• Minimise or (if you're feeling ready) eliminate gluten and dairy: these are the two biggest irritants we see when it comes to gut health. And as you've probably seen, gut health is a big deal these days. A whole host of health problems can stem from having an unhealthy, leaky gut, including irritable bowel syndrome (IBS) which is one of the most common reasons people go to the doctor - well it's stress actually, and stress really affects our gut, particularly in women. Conventional, processed gluten-containing grains like wheat, rye, barley and oats (more on oats below) are typically genetically modified and contain proteins which are extremely difficult to digest for many people. Whether you are celiac or not, I suggest removing gluten and dairy from your diet for two-four weeks to see how you feel. Keep a food journal and monitor how you feel - physically, mentally and emotionally - after each meal. The same goes for conventional dairy, another bad guy that upsets our delicate digestive tract (and our respiratory system too - increases mucus and asthma symptoms). Dairy is linked to too many autoimmune conditions to list, however the most common ones are asthma, allergies, arthritis and skin conditions. Pasteurised milk is highly processed and many functional medicine doctors (like Dr Neal Barnard, Dr Joel Fuhrman and Dr Michael Greger) agree we simply don’t need it in our diets, in fact we can prevent many chronic diseases by removing it altogether.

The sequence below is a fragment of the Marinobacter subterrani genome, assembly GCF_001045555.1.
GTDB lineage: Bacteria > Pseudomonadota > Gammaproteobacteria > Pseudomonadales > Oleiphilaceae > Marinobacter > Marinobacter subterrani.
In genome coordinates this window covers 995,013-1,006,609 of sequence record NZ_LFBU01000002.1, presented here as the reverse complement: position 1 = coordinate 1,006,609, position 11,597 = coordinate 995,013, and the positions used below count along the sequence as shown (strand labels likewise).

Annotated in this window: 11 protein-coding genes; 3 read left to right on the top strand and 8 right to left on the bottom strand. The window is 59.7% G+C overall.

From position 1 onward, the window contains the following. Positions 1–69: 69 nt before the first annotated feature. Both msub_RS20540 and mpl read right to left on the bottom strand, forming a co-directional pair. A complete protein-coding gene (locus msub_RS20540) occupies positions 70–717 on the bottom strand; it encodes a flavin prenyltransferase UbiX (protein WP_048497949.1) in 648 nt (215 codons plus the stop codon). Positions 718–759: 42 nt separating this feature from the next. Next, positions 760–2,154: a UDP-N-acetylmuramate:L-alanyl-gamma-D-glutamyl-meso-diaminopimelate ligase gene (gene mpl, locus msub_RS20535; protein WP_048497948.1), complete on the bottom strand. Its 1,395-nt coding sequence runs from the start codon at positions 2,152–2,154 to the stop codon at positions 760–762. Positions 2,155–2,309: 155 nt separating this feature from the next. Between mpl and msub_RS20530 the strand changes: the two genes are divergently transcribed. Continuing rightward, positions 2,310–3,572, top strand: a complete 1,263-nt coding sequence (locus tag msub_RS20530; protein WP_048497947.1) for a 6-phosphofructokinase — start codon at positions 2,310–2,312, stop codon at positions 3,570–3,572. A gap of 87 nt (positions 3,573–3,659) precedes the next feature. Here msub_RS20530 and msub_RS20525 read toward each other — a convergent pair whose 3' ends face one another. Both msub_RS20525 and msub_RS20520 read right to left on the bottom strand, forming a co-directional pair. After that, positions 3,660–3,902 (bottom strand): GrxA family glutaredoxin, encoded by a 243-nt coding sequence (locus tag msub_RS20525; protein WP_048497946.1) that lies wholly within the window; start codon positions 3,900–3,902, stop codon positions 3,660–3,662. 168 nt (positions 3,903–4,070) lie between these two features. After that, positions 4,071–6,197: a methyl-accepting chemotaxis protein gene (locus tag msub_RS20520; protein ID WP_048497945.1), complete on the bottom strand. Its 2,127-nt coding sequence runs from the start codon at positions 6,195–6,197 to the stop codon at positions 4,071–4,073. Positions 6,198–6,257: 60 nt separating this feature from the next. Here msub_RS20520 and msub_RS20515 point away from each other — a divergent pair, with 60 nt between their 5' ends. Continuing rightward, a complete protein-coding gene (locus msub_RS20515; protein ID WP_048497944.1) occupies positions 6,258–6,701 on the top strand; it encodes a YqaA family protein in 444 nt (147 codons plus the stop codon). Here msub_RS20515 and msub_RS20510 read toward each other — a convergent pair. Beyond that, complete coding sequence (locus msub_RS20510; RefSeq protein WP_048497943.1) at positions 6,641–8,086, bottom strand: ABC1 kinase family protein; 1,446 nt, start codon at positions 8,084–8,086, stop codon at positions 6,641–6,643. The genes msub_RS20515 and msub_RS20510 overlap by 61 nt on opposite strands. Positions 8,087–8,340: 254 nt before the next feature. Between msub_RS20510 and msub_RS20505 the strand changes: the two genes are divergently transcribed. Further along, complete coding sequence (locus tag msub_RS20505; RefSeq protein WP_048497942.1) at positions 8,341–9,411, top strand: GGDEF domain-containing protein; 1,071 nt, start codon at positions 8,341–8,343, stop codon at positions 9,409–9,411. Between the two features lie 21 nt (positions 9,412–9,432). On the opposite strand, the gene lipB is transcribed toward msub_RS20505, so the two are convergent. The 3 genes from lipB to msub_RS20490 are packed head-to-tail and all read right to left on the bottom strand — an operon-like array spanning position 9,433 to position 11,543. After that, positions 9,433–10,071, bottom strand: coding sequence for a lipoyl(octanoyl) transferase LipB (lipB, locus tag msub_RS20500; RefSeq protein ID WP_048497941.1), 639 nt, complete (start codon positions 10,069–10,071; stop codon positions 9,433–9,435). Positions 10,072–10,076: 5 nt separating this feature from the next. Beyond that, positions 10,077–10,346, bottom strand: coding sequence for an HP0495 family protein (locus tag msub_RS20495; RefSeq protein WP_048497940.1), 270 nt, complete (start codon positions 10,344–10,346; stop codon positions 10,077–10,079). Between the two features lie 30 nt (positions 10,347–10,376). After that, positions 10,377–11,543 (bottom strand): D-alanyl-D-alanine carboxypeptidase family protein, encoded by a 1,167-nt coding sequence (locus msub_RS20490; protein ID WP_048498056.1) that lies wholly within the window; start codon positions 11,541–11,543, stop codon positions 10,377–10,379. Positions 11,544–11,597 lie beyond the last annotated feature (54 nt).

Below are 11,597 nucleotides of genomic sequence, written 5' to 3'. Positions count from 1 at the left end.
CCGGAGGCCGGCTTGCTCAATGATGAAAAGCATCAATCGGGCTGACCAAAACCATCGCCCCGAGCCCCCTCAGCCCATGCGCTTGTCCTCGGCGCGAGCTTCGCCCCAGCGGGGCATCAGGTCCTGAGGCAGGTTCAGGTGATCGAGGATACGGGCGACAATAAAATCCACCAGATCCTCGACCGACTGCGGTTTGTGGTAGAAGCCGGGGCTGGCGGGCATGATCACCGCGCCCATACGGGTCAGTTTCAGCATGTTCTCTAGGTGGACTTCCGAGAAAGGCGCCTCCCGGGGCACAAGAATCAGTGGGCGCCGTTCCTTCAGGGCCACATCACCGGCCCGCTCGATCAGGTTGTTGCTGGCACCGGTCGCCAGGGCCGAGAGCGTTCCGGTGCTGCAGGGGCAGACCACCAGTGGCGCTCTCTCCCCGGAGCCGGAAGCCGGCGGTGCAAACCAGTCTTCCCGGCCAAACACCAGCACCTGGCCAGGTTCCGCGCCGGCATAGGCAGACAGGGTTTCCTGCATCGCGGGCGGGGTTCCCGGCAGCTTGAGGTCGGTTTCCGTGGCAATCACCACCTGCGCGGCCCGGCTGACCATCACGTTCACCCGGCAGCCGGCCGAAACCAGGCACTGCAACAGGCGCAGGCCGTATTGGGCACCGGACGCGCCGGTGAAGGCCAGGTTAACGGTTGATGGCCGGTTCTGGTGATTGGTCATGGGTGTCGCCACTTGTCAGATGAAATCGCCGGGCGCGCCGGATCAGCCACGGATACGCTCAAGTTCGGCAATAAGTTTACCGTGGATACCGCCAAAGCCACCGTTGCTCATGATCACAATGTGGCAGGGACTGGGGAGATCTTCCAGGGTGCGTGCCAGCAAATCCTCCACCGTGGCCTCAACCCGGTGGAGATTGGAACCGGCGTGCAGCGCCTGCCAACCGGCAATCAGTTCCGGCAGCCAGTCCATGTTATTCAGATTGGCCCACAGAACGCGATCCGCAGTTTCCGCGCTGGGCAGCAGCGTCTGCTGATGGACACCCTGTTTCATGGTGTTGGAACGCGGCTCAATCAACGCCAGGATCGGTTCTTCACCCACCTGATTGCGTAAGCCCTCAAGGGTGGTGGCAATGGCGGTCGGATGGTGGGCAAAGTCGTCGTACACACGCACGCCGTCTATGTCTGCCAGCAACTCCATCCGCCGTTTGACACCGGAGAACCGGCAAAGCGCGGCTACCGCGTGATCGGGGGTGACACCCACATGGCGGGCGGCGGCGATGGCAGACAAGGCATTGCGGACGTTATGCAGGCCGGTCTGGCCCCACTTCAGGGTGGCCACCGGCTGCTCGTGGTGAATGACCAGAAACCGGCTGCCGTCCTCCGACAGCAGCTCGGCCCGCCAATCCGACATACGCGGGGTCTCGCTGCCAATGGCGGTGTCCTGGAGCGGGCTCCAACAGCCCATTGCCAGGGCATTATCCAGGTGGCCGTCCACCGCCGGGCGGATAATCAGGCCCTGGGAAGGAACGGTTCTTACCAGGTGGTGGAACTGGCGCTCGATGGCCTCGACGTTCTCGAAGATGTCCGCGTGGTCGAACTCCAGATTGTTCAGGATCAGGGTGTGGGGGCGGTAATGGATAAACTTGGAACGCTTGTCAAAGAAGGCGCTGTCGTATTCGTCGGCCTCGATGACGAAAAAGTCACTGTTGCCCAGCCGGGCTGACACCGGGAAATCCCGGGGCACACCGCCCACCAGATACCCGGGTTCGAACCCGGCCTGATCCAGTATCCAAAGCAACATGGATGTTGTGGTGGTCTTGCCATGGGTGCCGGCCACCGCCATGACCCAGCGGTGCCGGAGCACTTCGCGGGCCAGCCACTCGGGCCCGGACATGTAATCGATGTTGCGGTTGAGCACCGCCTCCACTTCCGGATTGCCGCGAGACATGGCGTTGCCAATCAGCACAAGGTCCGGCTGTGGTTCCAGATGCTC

Gluten free image of wheat and red cross

Fortunately in today's health-conscious world, there are choices galore of plant-based 'mylks'. My current fave is Rebel Kitchen's dairy-free organic plant-based milk as it doesn't contain any artificial additives, preservatives or refined vegetable oils. For my Aussie readers, Nutty Bruce and Pure Harvest are my preferred options for these same reasons - both pure, clean options without any artificial fillers. And to those skeptics that despair "where oh where will we get our precious calcium from?", don't worry, we've got you covered. Leafy green veggies (especially spinach, broccoli and kale) and tahini (a delicious, creamy sesame seed paste used in hummus) are loaded with calcium. And the good news is that the "vegetable forms of calcium are more readily assimilated by the body" according to Dr Joel Fuhrman.

Many people discover they feel WAY better by saying goodbye to gluten and dairy. The effects can be seen and felt after just one week, but for many it's so rewarding they ditch them both for good.

The benefits of going gluten-free and dairy-free, according to Dr Axe :

  • Improved digestive health: less bloating, less gassy, more regular (annd..erm...banana-like) bowel movements, less nausea, goodbye to painful cramps and tummy aches

  • Improved respiratory health

  • Improved mental clarity, less brain fog

  • Increased energy levels, less fatigue

  • Promotes weight loss